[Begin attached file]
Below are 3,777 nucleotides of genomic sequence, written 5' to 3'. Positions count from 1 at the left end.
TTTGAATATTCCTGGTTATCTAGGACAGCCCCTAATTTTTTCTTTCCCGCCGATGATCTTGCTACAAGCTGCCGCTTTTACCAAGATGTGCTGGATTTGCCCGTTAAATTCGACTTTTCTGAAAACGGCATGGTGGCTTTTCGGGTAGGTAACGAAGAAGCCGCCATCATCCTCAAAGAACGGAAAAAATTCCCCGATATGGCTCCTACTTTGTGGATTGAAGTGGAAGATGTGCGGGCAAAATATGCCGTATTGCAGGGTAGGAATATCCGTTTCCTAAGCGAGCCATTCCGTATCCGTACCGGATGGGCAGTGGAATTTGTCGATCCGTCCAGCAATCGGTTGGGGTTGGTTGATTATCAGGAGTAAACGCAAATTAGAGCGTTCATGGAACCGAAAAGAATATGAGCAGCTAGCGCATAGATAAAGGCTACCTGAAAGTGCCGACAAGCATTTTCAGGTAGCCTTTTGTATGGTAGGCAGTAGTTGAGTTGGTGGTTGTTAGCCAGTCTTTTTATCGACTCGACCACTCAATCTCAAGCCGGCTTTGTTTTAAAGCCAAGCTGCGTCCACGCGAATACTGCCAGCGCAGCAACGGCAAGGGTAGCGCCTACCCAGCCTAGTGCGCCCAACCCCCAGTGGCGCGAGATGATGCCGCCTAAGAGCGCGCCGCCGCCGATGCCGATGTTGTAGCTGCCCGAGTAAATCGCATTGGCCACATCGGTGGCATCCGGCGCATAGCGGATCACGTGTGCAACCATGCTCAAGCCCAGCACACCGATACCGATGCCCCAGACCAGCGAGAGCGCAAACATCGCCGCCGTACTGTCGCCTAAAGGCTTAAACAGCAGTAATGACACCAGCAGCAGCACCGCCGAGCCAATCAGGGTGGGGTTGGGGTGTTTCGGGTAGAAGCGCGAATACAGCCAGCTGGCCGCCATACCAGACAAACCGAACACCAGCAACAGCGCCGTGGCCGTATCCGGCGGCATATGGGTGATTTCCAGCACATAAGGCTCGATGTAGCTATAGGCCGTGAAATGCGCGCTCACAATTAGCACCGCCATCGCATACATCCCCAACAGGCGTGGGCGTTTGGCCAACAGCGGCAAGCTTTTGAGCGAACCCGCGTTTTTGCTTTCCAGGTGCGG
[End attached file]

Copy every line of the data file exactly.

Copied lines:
Below are 3,777 nucleotides of genomic sequence, written 5' to 3'. Positions count from 1 at the left end.
TTTGAATATTCCTGGTTATCTAGGACAGCCCCTAATTTTTTCTTTCCCGCCGATGATCTTGCTACAAGCTGCCGCTTTTACCAAGATGTGCTGGATTTGCCCGTTAAATTCGACTTTTCTGAAAACGGCATGGTGGCTTTTCGGGTAGGTAACGAAGAAGCCGCCATCATCCTCAAAGAACGGAAAAAATTCCCCGATATGGCTCCTACTTTGTGGATTGAAGTGGAAGATGTGCGGGCAAAATATGCCGTATTGCAGGGTAGGAATATCCGTTTCCTAAGCGAGCCATTCCGTATCCGTACCGGATGGGCAGTGGAATTTGTCGATCCGTCCAGCAATCGGTTGGGGTTGGTTGATTATCAGGAGTAAACGCAAATTAGAGCGTTCATGGAACCGAAAAGAATATGAGCAGCTAGCGCATAGATAAAGGCTACCTGAAAGTGCCGACAAGCATTTTCAGGTAGCCTTTTGTATGGTAGGCAGTAGTTGAGTTGGTGGTTGTTAGCCAGTCTTTTTATCGACTCGACCACTCAATCTCAAGCCGGCTTTGTTTTAAAGCCAAGCTGCGTCCACGCGAATACTGCCAGCGCAGCAACGGCAAGGGTAGCGCCTACCCAGCCTAGTGCGCCCAACCCCCAGTGGCGCGAGATGATGCCGCCTAAGAGCGCGCCGCCGCCGATGCCGATGTTGTAGCTGCCCGAGTAAATCGCATTGGCCACATCGGTGGCATCCGGCGCATAGCGGATCACGTGTGCAACCATGCTCAAGCCCAGCACACCGATACCGATGCCCCAGACCAGCGAGAGCGCAAACATCGCCGCCGTACTGTCGCCTAAAGGCTTAAACAGCAGTAATGACACCAGCAGCAGCACCGCCGAGCCAATCAGGGTGGGGTTGGGGTGTTTCGGGTAGAAGCGCGAATACAGCCAGCTGGCCGCCATACCAGACAAACCGAACACCAGCAACAGCGCCGTGGCCGTATCCGGCGGCATATGGGTGATTTCCAGCACATAAGGCTCGATGTAGCTATAGGCCGTGAAATGCGCGCTCACAATTAGCACCGCCATCGCATACATCCCCAACAGGCGTGGGCGTTTGGCCAACAGCGGCAAGCTTTTGAGCGAACCCGCGTTTTTGCTTTCCAGGTGCGG